By Courtney Searcy, Online Editor
Knowing I will join Americans in voting for a presidential candidate the first time this fall, I decided I should know more than a few names and party associations before casting my ballot.
I opened a news website, prepared to become a fully informed voter. In my naïveté, I imagined I would emerge knowing of all of the presidential candidates and their stances on important issues, consequently changing the world with my newfound perspective on politics.
About five minutes later, I was completely overwhelmed with how little I knew about politics and the politicians running the show. When it really came down to it, I did not even know what the hot-button issues of this election are.
My zealous attempt to be an informed super-citizen began with good intentions, but it failed. The quest got buried under the hectic schedule that a college student trudges through on an everyday basis.
Then a series of events changed my perspective completely — far more than any political speech or ad could.
Gunfire rang out at a nightclub in Jackson, killing one young person and injuring 19 other people there. Hundreds of miles away, a few days after the shooting in Jackson, a student fired a gun in an Ohio high school. Yet another life was taken too quickly.
Shootings plague the news in big cities as well as occasionally here in what sometimes seems like the sleepy town of Jackson. The victims and culprits often seem to be imaginary figures in a world of violence and heartbreak I have never known. However, the reality of the act sunk in this time when I saw it in the news.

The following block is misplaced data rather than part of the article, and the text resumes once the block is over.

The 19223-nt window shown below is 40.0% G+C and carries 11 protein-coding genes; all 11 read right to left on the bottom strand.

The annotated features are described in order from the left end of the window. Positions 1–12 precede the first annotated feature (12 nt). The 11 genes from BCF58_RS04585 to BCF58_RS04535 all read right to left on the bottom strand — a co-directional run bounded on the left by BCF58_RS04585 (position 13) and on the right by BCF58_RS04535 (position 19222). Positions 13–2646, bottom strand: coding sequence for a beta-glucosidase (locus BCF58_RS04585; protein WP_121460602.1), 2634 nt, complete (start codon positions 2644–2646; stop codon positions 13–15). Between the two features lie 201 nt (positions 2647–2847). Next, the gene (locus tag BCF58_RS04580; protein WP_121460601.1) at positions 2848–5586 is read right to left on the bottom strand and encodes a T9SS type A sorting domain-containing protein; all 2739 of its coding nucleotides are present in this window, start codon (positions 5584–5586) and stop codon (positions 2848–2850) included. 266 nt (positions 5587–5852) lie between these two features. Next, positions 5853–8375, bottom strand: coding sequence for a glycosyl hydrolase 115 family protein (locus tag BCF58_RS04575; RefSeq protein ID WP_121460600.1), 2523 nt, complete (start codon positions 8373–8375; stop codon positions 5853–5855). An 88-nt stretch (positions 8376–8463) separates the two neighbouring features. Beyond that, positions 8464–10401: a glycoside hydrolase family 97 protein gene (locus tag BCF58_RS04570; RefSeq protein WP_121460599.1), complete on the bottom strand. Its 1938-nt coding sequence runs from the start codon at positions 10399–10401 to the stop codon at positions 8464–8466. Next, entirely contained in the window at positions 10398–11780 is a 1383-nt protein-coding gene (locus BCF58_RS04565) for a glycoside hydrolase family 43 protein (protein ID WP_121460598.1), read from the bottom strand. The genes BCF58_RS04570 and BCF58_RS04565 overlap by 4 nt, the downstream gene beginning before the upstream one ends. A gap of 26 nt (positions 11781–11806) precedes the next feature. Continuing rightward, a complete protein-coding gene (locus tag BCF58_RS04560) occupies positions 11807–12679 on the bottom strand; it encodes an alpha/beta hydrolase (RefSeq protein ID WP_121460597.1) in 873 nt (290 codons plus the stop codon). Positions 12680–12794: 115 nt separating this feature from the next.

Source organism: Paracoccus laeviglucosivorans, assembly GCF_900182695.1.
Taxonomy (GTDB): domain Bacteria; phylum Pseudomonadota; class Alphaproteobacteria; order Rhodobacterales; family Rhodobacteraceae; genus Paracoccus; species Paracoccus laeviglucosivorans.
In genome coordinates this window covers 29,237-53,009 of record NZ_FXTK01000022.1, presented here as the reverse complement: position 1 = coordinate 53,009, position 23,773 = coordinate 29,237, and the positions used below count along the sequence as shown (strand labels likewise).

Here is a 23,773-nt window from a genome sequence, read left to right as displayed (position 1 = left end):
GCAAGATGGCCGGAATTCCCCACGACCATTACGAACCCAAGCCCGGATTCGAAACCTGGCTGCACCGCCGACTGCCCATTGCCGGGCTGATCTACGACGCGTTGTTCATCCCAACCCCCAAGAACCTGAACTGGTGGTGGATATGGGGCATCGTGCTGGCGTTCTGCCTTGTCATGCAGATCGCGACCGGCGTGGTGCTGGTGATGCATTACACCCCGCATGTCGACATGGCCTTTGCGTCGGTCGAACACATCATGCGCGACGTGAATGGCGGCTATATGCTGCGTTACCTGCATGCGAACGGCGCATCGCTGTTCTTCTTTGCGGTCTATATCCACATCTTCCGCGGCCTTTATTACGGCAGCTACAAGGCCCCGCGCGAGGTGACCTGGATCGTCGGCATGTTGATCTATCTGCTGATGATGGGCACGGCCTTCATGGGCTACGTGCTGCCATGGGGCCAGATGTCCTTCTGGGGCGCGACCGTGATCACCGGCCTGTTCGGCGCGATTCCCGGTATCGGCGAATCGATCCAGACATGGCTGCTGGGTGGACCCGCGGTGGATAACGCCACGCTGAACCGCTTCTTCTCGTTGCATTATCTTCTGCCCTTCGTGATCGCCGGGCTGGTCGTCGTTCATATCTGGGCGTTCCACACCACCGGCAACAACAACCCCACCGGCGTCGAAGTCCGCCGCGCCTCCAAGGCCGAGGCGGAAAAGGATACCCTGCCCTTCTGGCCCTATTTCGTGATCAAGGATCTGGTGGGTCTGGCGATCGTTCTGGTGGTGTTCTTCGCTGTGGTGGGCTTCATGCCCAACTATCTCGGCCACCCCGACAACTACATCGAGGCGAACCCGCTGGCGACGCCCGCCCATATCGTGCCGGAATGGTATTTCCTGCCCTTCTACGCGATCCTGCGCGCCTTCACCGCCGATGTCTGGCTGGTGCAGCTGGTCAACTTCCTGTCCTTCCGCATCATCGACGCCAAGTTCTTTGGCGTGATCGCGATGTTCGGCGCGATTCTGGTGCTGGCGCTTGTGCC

The victim was 19 years old — only a year younger than me. He is just one of several people who were victims to violent crimes in Jackson in the last year. Just a few miles from my safe and comfortable dorm room, families like his are facing problems worlds apart from what I have been exposed to in my sheltered upbringing.
However, the struggles of those living in inner-city neighborhoods often are whittled out of our minds and out of our way. We fall into the trap of staying safe and comfortable on our side of the city.
As young voters, it is dangerous for us to begin insulating ourselves from the issues, ignoring conflicts in our community and assuming they will work themselves out.
The shooting is not simply a matter of crime and punishment — it is an incident that is mirrored across the nation. The problems here in Jackson are a cross-section of the national issues our presidential candidates will have to confront.
It seems the place to begin preparing for this election is not with politicians and political stances. Informed voting begins with knowing about and being pro-active about the issues in our community and in our nation, then seeking out the best candidate.
More than asking which party a candidate sides with, we should be asking questions that address the concerns of our communities: How can we reduce gun violence? Are our gun policies effective? How can we keep youth from following patterns of violence? Last, who is a candidate who has a history invested in resolving these kinds of issues?
Because the United States is a democracy, we all are intricately connected to the welfare of our nation. The crime on the other side of the city is just as much our problem as it is theirs.
I will begin my research again, but this time I will remember the candidate I vote for may make decisions about policies that mean life and death. I will remember that a young person just down the road from me died in a toxic mix of alcohol and conflict that could have been prevented. I will remember that while the government’s rules and regulations often fall short of delivering justice, “we the people” bear the consequences and responsibility to help our communities overcome adversity.